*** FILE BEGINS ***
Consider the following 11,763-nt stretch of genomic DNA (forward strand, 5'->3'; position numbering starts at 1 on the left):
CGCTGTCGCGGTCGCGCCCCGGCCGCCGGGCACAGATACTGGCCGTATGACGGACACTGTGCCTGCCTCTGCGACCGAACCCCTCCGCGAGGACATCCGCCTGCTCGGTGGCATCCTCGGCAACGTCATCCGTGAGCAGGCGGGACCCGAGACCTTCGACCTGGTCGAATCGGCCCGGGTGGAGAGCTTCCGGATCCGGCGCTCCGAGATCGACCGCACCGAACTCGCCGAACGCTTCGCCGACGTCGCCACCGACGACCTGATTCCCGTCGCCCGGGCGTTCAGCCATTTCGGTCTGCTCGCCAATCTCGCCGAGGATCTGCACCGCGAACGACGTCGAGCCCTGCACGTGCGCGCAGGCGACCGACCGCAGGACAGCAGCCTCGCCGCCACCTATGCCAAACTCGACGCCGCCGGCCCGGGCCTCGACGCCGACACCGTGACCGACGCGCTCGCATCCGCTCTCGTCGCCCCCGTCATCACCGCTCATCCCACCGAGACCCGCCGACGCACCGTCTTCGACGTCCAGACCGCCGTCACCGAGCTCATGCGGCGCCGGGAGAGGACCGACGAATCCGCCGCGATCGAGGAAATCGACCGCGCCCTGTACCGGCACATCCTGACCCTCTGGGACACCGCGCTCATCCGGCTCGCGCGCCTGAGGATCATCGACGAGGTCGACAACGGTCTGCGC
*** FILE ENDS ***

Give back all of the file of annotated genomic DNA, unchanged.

Consider the following 11,763-nt stretch of genomic DNA (forward strand, 5'->3'; position numbering starts at 1 on the left):
CGCTGTCGCGGTCGCGCCCCGGCCGCCGGGCACAGATACTGGCCGTATGACGGACACTGTGCCTGCCTCTGCGACCGAACCCCTCCGCGAGGACATCCGCCTGCTCGGTGGCATCCTCGGCAACGTCATCCGTGAGCAGGCGGGACCCGAGACCTTCGACCTGGTCGAATCGGCCCGGGTGGAGAGCTTCCGGATCCGGCGCTCCGAGATCGACCGCACCGAACTCGCCGAACGCTTCGCCGACGTCGCCACCGACGACCTGATTCCCGTCGCCCGGGCGTTCAGCCATTTCGGTCTGCTCGCCAATCTCGCCGAGGATCTGCACCGCGAACGACGTCGAGCCCTGCACGTGCGCGCAGGCGACCGACCGCAGGACAGCAGCCTCGCCGCCACCTATGCCAAACTCGACGCCGCCGGCCCGGGCCTCGACGCCGACACCGTGACCGACGCGCTCGCATCCGCTCTCGTCGCCCCCGTCATCACCGCTCATCCCACCGAGACCCGCCGACGCACCGTCTTCGACGTCCAGACCGCCGTCACCGAGCTCATGCGGCGCCGGGAGAGGACCGACGAATCCGCCGCGATCGAGGAAATCGACCGCGCCCTGTACCGGCACATCCTGACCCTCTGGGACACCGCGCTCATCCGGCTCGCGCGCCTGAGGATCATCGACGAGGTCGACAACGGTCTGCGC